On May 1st, the Federal Circuit ruled that the America Invents Act (AIA) did not change the statutory meaning of “on sale” where the existence of a sale was publicly announced prior to patenting, even if the sale did not publicly disclose the invention.

The lawsuit involved a claim by Helsinn Healthcare S.A. (Helsinn) against Teva Pharmaceuticals USA, Inc. and Teva Pharmaceutical Industries, Ltd. (“Teva”) alleging that the filing of an Abbreviated New Drug Application (ANDA) related to an intravenous formulation for reducing the likelihood of chemotherapy-induced nausea and vomiting infringed four of Helsinn’s patents related to the same. In defense, Teva argued, among other things, that the asserted claims were invalid under the on-sale bar set forth in 35 U.S.C. § 102.

The district court rejected Teva’s defense, finding that with respect to three of the patents, which were governed by the pre-AIA version of § 102, although there was a commercial offer for sale before the critical date, the invention was not ready for patenting before the critical date. With respect to the fourth patent, which was governed by the AIA version of § 102, the district court concluded that there was no commercial offer for sale because the AIA changed the relevant standard and that, in any event, the invention was not ready for patenting before the critical date.

The Federal Circuit reversed, finding that all of the asserted claims of the patents-in-suit were subject to an invalidating contract for sale prior to the critical date, that the AIA did not change the statutory meaning of “on sale” in the circumstances involved there, and that the asserted claims were ready for patenting prior to the critical date.

With respect to the statutory meaning of “on sale” after the AIA, the Federal Circuit rejected the argument that the post-AIA on-sale bar did not encompass “secret sales,” meaning sales that did not make the invention available to the public, as well as the argument that the details of the claimed invention be publicly-disclosed in order to trigger the on-sale bar. As the Federal Circuit explained in rejecting Helsinn’s arguments:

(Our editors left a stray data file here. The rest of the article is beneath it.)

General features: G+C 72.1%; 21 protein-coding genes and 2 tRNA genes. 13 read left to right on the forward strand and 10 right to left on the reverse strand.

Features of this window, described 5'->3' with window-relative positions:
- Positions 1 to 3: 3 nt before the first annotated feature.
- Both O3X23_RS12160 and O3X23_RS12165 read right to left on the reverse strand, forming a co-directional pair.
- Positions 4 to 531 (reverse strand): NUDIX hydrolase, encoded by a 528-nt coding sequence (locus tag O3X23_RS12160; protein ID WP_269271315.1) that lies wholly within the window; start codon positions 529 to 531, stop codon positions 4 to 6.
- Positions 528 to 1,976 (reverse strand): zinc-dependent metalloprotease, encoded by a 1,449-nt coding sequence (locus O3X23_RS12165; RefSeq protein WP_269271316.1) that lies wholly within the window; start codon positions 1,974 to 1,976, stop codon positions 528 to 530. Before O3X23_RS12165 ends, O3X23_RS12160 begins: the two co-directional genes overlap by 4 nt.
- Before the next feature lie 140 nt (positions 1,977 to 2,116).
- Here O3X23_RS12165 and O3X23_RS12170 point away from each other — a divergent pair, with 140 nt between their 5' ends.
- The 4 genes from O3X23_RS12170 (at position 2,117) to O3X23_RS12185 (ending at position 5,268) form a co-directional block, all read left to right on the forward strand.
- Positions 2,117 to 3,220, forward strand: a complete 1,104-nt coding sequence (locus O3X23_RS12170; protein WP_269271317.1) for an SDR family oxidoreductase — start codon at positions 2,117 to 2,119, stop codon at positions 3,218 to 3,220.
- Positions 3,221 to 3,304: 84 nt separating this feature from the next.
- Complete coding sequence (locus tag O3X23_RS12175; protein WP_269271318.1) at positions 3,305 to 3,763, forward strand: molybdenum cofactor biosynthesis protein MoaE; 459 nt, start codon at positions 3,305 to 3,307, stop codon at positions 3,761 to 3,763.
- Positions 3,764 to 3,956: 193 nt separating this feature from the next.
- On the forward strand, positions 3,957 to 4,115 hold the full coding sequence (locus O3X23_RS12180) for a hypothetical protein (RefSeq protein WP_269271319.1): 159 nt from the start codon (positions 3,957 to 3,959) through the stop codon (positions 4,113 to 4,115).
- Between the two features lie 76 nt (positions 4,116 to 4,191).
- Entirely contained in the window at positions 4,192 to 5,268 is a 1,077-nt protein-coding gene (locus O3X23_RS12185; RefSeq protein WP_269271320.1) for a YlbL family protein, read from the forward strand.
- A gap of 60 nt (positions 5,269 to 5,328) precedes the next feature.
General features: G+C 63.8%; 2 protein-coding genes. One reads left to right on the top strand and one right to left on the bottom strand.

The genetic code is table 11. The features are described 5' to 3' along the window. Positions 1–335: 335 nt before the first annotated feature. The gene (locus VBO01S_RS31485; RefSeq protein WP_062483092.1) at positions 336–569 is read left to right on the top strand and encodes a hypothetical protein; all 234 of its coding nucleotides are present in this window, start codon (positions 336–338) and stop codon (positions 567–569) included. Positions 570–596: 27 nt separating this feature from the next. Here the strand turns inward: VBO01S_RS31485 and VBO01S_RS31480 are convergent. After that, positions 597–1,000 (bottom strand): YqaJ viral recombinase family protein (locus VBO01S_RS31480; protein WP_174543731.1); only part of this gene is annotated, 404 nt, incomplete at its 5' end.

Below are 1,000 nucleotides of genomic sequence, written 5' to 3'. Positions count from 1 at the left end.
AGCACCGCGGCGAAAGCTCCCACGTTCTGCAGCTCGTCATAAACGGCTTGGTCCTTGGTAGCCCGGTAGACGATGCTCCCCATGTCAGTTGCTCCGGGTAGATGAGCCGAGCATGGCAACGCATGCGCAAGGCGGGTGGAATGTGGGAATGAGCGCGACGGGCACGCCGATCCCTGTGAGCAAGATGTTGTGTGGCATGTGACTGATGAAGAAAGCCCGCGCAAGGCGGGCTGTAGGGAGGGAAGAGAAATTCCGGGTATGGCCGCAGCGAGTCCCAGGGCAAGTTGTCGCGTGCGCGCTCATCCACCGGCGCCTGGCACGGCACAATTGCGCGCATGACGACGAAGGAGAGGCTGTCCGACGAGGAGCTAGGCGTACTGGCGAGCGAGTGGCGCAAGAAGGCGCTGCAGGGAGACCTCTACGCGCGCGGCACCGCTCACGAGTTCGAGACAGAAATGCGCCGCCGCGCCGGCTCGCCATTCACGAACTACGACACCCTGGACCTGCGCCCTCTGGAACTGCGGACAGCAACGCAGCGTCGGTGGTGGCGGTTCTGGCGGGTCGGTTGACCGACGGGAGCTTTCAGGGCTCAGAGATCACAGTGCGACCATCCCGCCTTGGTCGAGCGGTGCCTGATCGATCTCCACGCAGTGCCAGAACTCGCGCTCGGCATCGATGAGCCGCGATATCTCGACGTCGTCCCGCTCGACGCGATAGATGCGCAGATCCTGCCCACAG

A primary rationale of the on-sale bar is that publicly offering a product for sale that embodies the claimed invention places it in the public domain, regardless of when or whether actual delivery occurs. The patented product need not be on-hand or even delivered prior to the critical date to trigger the on-sale bar. And, as previously noted, we have never required that a sale be consummated or an offer accepted for the invention to be in the public domain and the on-sale bar to apply, nor have we distinguished sales from mere offers for sale. We have also not required that members of the public be aware that the product sold actually embodies the claimed invention. (Footnotes omitted).

Relying on prior precedent, the Court concluded that “after the AIA, if the existence of the sale is public, the details of the invention need not be publicly disclosed in the terms of sale.”

The Federal Circuit, however, cautioned that “we do not find that distribution agreements will always be invalidating under § 102(b).” Rather, they simply found the particular agreement at issue was invalidating in that case, thus confirming, once again, that whether the on-sale bar will apply in a particular case remains a case-by-case inquiry based on the facts of the particular case. For a copy of the Federal Circuit’s opinion, click here.